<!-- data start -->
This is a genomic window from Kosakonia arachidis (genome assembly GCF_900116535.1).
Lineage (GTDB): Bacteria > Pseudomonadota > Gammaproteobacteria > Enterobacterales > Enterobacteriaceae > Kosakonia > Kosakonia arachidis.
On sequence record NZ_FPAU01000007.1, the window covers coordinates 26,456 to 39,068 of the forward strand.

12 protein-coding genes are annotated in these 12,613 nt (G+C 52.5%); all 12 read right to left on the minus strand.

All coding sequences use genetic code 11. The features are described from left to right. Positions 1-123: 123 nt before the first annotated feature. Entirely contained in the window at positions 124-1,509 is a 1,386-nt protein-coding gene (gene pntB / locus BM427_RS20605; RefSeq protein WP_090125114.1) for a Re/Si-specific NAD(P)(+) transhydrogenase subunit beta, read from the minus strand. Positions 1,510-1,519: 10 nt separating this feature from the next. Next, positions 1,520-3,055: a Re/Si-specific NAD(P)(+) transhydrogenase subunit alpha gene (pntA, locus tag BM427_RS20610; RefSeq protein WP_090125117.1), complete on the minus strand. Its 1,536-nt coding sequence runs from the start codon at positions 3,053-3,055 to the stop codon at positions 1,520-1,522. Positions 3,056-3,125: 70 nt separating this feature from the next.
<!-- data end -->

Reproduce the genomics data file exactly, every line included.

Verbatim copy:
This is a genomic window from Kosakonia arachidis (genome assembly GCF_900116535.1).
Lineage (GTDB): Bacteria > Pseudomonadota > Gammaproteobacteria > Enterobacterales > Enterobacteriaceae > Kosakonia > Kosakonia arachidis.
On sequence record NZ_FPAU01000007.1, the window covers coordinates 26,456 to 39,068 of the forward strand.

12 protein-coding genes are annotated in these 12,613 nt (G+C 52.5%); all 12 read right to left on the minus strand.

All coding sequences use genetic code 11. The features are described from left to right. Positions 1-123: 123 nt before the first annotated feature. Entirely contained in the window at positions 124-1,509 is a 1,386-nt protein-coding gene (gene pntB / locus BM427_RS20605; RefSeq protein WP_090125114.1) for a Re/Si-specific NAD(P)(+) transhydrogenase subunit beta, read from the minus strand. Positions 1,510-1,519: 10 nt separating this feature from the next. Next, positions 1,520-3,055: a Re/Si-specific NAD(P)(+) transhydrogenase subunit alpha gene (pntA, locus tag BM427_RS20610; RefSeq protein WP_090125117.1), complete on the minus strand. Its 1,536-nt coding sequence runs from the start codon at positions 3,053-3,055 to the stop codon at positions 1,520-1,522. Positions 3,056-3,125: 70 nt separating this feature from the next.